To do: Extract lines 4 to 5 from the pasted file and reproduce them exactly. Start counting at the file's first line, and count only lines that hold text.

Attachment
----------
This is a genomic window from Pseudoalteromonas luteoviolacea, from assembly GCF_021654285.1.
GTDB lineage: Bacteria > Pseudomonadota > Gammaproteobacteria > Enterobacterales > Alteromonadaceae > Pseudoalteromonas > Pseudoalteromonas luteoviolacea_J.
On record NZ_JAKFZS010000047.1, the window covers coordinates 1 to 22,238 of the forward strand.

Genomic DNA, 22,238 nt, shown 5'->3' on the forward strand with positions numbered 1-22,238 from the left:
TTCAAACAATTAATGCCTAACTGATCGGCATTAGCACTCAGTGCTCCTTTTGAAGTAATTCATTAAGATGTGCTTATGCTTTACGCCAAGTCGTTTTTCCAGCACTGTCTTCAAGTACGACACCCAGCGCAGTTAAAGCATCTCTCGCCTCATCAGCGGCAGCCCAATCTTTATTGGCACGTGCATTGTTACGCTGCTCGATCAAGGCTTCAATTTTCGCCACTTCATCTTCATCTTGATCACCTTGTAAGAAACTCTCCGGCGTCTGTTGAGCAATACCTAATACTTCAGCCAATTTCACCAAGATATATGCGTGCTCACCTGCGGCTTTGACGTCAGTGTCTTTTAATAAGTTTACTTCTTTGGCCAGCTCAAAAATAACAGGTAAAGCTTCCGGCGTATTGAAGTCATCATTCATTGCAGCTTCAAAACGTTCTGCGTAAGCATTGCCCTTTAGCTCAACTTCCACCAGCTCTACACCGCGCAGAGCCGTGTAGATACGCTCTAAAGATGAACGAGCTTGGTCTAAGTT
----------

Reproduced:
Genomic DNA, 22,238 nt, shown 5'->3' on the forward strand with positions numbered 1-22,238 from the left:
TTCAAACAATTAATGCCTAACTGATCGGCATTAGCACTCAGTGCTCCTTTTGAAGTAATTCATTAAGATGTGCTTATGCTTTACGCCAAGTCGTTTTTCCAGCACTGTCTTCAAGTACGACACCCAGCGCAGTTAAAGCATCTCTCGCCTCATCAGCGGCAGCCCAATCTTTATTGGCACGTGCATTGTTACGCTGCTCGATCAAGGCTTCAATTTTCGCCACTTCATCTTCATCTTGATCACCTTGTAAGAAACTCTCCGGCGTCTGTTGAGCAATACCTAATACTTCAGCCAATTTCACCAAGATATATGCGTGCTCACCTGCGGCTTTGACGTCAGTGTCTTTTAATAAGTTTACTTCTTTGGCCAGCTCAAAAATAACAGGTAAAGCTTCCGGCGTATTGAAGTCATCATTCATTGCAGCTTCAAAACGTTCTGCGTAAGCATTGCCCTTTAGCTCAACTTCCACCAGCTCTACACCGCGCAGAGCCGTGTAGATACGCTCTAAAGATGAACGAGCTTGGTCTAAGTT